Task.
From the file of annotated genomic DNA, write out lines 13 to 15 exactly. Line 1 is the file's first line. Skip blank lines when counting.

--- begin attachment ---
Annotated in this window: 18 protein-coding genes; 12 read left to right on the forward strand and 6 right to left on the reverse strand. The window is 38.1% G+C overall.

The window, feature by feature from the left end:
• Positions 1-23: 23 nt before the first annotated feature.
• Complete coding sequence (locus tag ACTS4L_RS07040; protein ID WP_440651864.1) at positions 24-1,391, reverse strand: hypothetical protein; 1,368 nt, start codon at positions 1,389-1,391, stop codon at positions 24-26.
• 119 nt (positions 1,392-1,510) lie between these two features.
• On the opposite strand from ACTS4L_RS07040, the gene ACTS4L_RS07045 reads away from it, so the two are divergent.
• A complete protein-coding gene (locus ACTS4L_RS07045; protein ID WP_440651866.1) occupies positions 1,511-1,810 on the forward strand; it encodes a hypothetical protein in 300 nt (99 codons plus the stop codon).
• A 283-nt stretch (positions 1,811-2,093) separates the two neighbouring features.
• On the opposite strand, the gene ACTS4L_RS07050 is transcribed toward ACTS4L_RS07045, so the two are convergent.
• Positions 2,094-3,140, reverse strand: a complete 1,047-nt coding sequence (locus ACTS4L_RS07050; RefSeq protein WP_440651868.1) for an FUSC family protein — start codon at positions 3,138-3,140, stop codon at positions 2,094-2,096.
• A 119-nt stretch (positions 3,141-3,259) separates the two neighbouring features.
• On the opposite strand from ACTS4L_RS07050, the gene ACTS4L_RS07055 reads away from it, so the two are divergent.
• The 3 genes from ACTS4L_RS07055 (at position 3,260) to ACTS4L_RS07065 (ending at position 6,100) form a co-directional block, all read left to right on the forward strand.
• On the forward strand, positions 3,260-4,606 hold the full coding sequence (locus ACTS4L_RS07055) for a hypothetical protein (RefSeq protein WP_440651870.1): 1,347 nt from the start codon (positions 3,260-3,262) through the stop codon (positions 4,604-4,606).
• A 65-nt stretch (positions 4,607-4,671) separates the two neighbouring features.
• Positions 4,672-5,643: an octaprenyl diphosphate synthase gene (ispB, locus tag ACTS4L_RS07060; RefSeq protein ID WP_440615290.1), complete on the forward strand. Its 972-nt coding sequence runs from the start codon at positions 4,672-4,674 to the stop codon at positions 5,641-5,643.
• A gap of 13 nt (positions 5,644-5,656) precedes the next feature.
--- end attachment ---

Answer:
• The 3 genes from ACTS4L_RS07055 (at position 3,260) to ACTS4L_RS07065 (ending at position 6,100) form a co-directional block, all read left to right on the forward strand.
• On the forward strand, positions 3,260-4,606 hold the full coding sequence (locus ACTS4L_RS07055) for a hypothetical protein (RefSeq protein WP_440651870.1): 1,347 nt from the start codon (positions 3,260-3,262) through the stop codon (positions 4,604-4,606).
• A 65-nt stretch (positions 4,607-4,671) separates the two neighbouring features.